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Measuring the realized niches of animals using stable isotopes: From rats to bears

  • Author(s): Hopkins, JB
  • Kurle, CM
  • et al.
Abstract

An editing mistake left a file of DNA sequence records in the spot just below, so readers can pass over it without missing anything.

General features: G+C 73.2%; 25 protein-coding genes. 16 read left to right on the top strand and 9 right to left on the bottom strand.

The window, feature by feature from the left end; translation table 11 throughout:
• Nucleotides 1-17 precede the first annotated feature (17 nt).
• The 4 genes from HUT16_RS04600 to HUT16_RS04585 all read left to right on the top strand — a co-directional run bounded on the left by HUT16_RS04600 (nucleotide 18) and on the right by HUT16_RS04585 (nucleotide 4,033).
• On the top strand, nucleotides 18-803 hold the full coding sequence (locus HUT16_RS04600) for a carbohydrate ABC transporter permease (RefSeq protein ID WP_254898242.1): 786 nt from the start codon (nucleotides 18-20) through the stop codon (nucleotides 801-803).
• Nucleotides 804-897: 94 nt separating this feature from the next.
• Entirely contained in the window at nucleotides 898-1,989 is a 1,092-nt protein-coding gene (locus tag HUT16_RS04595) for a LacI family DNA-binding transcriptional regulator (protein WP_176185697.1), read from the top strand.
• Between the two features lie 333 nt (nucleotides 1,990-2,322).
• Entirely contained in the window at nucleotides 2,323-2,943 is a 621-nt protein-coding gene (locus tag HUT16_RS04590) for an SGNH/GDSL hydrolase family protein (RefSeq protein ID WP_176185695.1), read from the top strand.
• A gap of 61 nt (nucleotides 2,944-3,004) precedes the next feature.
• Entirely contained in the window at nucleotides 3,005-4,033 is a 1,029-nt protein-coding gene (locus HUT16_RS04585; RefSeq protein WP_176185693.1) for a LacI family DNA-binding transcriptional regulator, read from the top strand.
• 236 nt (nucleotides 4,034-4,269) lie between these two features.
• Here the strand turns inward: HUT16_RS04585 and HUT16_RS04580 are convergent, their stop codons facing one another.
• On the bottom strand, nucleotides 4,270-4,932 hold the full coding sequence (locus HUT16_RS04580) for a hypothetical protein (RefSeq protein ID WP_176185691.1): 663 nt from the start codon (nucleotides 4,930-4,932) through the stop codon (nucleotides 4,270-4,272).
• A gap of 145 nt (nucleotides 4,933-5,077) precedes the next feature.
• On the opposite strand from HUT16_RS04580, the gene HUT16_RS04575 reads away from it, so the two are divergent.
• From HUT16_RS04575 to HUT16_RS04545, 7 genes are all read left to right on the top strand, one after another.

© 2015 The Authors. Stable isotope analysis is a powerful method for estimating the impacts animals have on their environment (resource use), revealing their ecological niches. We demonstrated the use of a stable isotope mixing model for measuring the ecological niches of consumers. In particular, we used the model IsotopeR to estimate the resource use of two species with complex, omnivorous diets: invasive Norway rats from the Aleutian Islands, AK, and American black bears from Yosemite National Park, CA. Marginal posterior distributions for major food sources (for populations, groups and individuals) described the resource axes that partly define the realized niches of these omnivores. We used measures of these resource axes to inform resource management in the Aleutians and Yosemite. Results from our analyses confirm that coastal rats did not rely on marine birds on rat-infested islands in the Aleutians. Instead, rats foraged primarily on terrestrial plants and preferred amphipods when they were available. We also use stable isotopes to confirm that plants and acorns are the largest contributors to black bear nutrition in Yosemite and learned that female bears foraged for acorns and pine nuts more heavily than males. Although it is unclear if Norway rats can maintain viable populations in the Aleutians without access to marine-derived animal protein, results from our analyses suggest their dependence on such nutrients. In addition, sex-specific differences in foraging for high-fat acorns and pine nuts in Yosemite suggest black bear populations in the Sierra Nevada may be limited by the productivity and health of hard mast species. As demonstrated here, stable isotope analysis has wide applicability for investigating the resource use and ecological niches of animals. We anticipate and encourage its rapid development in this fundamental field of ecology.

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